By Oli SCARFF with James PHEBY in London
The iconic Glastonbury Festival opened its doors on Wednesday, with a torrential downpour threatening to turn the famous site into a mudbath for the 200,000 music fans set to descend on a farm in southwest England to see acts including Arctic Monkeys, Guns N’Roses and Elton John.
While able to draw the biggest performers from every genre and generation, the long-running annual festival is equally known for hosting thousands of small acts and for the leftfield events across the huge Worthy Farm site, and for the mud.
Ancient local legends add a sense of mystique, with the first day coinciding with the Summer Solstice, when thousands descend on nearby Glastonbury Tor and Stonehenge to greet the sunrise on the longest day of the year.
Early birds arrived through Tuesday night, dragging tents, rucksacks and booze as they waited for the gates to open.
They quickly suffered a heavy dose of Glastonbury’s notoriously fickle weather. but the forecast for the next five days is more promising.
The main acts will start performing on Friday, with UK indie giants Arctic Monkeys headlining that evening on the main Pyramid Stage.
The coveted Saturday night headline slot this year belongs to veteran US rockers Guns N’Roses.
– ‘Mother of all send-offs’ –
After Paul McCartney closed out last year’s show, the festival will again roll back the years with Elton John headlining on Sunday.
The 76-year-old singer-songwriter said he “couldn’t be more excited” to make his debut at Britain’s best-known festival as he winds down a glittering live career.
John last month played his final gigs in the United States as part of his “Farewell Yellow Brick Road” world tour, which is due to end in Stockholm on July 8.
“This will be the final UK show of Elton’s last ever tour, so we will be closing the festival and marking this huge moment in both of our histories with the mother of all send-offs,” said organiser Emily Eavis, whose father Michael started the British event in the 1970s.
More than 100,000 standard tickets for this year’s festival sold out in just over an hour, despite the price rising to £335 ($427) this year.
Other headliners on the Pyramid Stage include singer Lizzo, rapper Lil Nas X, post-punk icon Blondie and “rickroller” Rick Astley, highlighting the festival’s eclectic and light-hearted ethos.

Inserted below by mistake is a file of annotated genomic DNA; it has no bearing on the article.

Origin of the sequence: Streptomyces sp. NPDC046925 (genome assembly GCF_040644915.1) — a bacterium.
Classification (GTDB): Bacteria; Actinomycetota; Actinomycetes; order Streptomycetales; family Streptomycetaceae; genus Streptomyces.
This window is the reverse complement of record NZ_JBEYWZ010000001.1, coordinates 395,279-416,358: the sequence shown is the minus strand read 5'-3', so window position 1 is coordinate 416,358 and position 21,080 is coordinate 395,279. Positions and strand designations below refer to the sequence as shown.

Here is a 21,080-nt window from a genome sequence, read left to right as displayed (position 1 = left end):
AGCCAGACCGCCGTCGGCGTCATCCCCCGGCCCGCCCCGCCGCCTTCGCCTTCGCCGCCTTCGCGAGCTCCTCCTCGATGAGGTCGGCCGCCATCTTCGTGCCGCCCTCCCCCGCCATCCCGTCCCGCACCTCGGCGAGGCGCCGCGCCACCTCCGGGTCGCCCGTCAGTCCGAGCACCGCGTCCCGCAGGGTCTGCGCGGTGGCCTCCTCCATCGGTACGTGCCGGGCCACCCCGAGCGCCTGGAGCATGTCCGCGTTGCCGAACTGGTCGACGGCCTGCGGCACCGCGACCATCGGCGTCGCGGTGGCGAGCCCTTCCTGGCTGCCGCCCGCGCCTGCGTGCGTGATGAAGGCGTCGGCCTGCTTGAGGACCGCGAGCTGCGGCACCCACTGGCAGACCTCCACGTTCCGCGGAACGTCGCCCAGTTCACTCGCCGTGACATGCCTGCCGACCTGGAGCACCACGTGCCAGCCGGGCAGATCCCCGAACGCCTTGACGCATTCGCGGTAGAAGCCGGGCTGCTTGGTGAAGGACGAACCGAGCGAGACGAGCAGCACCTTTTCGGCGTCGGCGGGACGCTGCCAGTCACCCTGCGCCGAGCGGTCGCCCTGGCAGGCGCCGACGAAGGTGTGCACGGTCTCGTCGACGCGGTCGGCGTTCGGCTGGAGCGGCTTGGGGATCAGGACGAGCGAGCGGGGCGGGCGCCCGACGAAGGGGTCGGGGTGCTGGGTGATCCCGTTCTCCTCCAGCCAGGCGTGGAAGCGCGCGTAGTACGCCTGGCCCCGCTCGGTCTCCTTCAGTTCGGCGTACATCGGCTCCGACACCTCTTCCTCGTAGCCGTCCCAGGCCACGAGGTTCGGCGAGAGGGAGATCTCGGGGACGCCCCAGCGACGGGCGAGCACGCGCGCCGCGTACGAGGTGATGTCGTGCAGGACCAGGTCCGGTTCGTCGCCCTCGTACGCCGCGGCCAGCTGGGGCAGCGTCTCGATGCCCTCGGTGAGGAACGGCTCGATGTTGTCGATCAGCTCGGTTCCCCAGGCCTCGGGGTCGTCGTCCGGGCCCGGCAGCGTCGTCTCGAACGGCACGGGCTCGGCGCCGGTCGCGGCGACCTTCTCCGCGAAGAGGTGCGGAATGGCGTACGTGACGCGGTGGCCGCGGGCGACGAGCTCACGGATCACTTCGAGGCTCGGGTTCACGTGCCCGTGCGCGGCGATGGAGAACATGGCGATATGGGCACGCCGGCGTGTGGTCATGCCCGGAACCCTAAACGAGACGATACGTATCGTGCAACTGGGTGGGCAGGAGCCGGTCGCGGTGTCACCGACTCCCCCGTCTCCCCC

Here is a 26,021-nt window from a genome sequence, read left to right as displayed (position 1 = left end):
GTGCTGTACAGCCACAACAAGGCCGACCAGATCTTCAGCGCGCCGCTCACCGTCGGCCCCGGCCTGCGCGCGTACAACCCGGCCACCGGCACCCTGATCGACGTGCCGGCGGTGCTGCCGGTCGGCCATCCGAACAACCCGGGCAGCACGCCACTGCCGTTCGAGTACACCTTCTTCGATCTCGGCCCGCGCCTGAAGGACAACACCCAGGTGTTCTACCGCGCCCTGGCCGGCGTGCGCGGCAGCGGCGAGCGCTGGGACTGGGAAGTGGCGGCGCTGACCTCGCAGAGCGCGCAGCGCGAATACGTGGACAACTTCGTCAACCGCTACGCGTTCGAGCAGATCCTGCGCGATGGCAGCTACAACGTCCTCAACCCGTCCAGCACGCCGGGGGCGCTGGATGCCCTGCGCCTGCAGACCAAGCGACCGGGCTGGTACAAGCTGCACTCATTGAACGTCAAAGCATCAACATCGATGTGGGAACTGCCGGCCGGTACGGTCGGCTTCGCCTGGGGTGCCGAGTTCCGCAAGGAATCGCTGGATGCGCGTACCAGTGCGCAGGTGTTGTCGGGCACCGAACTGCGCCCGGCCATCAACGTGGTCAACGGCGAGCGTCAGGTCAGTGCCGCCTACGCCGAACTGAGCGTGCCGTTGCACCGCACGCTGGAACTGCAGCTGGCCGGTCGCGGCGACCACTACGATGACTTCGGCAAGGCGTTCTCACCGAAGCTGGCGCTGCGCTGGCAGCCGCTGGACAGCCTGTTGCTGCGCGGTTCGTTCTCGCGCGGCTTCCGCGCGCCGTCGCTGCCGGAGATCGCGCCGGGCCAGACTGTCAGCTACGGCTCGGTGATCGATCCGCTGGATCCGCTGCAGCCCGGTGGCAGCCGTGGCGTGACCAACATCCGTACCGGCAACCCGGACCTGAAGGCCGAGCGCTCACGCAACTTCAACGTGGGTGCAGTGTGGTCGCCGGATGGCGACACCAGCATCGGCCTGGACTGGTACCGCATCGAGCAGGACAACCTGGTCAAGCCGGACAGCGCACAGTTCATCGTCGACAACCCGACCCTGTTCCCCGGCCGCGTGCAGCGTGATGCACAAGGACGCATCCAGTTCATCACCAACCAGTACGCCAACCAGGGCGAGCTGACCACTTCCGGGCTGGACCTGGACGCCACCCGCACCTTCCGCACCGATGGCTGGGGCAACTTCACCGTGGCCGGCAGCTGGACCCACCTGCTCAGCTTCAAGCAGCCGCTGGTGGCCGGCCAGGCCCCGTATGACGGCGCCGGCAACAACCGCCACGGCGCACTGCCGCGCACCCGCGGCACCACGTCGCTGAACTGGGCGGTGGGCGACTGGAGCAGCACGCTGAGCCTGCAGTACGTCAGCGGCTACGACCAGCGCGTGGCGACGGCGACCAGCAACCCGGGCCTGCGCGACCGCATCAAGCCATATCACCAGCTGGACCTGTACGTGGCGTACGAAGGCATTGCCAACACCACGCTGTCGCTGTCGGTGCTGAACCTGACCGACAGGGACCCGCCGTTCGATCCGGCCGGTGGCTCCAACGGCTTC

Other big-name performers on the bill are Lana Del Rey, Queens of the Stone Age and Kelis.
Dairy farmer Eavis first organised the festival in southwest England in 1970, the day after Jimi Hendrix died, and fans who came to see acts including Marc Bolan and Al Stewart paid £1 each for entry and received free milk from the farm.
The festival was held intermittently in the 1970s and it wasn’t until the 1990s that it really began to acquire its current status.
– Controversy –
Glastonbury was due to celebrate its 50th anniversary in 2020, but those plans were put on hold by the Covid pandemic.
A virtual event was held two years ago, and it finally returned in person last year.
Despite being firmly in middle age, the festival still has huge cultural power and moments of controversy.
A successful headline spot can catapult bands to superstardom.
Legendary performances from Radiohead in 1997, Coldplay in 2002 and Muse in 2004 helped elevate them to their current heights.
There was controversy in 2008 when rapper Jay-Z was given a headline slot, but doubts were dispelled after he delivered one of the most memorable sets ever.
The festival has had its darker moments, with 235 people arrested in 1990 after travellers started fighting with police.
Integral to the festival’s development was the late Arabella Churchill, granddaughter of Winston Churchill, who set up and then ran the Theatre and Circus fields at the event.
As a result, the festival developed a diverse reputation and the 900-acre (360-hectare) site now encompasses various thematic areas. — Agence France-Presse